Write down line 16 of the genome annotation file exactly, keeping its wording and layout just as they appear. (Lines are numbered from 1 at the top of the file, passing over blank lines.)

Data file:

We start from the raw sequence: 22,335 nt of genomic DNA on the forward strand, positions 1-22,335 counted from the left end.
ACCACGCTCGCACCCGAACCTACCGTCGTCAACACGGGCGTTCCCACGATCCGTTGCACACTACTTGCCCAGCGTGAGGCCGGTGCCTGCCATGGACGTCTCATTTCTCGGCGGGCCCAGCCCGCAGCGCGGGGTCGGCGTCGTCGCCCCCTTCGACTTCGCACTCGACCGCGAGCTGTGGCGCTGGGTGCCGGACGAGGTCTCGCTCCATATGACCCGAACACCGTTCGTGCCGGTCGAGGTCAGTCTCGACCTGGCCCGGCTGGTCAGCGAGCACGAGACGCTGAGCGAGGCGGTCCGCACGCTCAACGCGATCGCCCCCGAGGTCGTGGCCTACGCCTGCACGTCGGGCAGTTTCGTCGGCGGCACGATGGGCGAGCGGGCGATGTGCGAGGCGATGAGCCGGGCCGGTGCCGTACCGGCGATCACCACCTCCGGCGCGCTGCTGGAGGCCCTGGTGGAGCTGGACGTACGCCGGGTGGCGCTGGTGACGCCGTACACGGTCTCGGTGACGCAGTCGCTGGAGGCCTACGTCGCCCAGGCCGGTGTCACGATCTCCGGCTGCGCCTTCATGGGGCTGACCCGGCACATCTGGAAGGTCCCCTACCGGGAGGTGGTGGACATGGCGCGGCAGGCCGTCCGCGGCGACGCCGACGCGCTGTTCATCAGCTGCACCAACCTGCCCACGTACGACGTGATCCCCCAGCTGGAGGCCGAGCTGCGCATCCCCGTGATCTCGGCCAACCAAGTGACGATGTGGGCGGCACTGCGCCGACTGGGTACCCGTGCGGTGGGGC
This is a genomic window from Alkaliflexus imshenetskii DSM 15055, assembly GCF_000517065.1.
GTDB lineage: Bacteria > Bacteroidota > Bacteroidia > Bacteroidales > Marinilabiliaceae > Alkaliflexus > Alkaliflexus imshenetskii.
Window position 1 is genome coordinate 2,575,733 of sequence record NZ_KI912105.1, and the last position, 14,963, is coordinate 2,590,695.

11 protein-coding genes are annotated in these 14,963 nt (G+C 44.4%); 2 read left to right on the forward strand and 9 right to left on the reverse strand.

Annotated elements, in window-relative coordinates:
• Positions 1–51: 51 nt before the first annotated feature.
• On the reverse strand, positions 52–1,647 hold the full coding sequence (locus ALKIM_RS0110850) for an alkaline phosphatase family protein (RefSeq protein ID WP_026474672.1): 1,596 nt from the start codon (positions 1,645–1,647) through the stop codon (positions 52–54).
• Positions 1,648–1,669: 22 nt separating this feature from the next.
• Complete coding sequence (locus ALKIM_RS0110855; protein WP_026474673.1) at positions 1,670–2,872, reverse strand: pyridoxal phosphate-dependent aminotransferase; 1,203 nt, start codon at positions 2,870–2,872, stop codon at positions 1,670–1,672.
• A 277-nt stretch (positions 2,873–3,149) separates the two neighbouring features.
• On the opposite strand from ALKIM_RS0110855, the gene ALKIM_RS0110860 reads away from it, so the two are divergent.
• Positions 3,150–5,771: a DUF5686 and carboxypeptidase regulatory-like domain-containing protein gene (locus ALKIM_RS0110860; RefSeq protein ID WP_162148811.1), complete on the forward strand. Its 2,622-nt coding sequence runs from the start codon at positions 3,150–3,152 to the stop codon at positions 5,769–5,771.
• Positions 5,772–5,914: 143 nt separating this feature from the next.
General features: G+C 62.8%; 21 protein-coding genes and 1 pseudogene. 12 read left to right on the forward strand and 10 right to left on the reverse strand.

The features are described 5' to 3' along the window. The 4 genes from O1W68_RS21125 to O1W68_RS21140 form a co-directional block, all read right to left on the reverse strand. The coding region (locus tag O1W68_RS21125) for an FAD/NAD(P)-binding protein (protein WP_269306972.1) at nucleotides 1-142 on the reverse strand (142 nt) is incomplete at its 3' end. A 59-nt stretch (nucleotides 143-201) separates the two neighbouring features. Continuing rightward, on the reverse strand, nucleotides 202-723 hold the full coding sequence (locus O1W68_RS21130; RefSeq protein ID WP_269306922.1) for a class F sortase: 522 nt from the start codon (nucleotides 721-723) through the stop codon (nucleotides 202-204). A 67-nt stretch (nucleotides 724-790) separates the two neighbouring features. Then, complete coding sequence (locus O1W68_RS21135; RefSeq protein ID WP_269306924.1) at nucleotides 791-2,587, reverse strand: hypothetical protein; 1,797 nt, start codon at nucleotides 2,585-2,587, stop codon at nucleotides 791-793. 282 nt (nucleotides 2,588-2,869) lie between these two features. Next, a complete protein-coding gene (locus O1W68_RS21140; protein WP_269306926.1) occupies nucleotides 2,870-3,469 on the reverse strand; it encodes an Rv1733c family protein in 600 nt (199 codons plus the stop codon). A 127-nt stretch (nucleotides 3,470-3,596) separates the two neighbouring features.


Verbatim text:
General features: G+C 62.8%; 21 protein-coding genes and 1 pseudogene. 12 read left to right on the forward strand and 10 right to left on the reverse strand.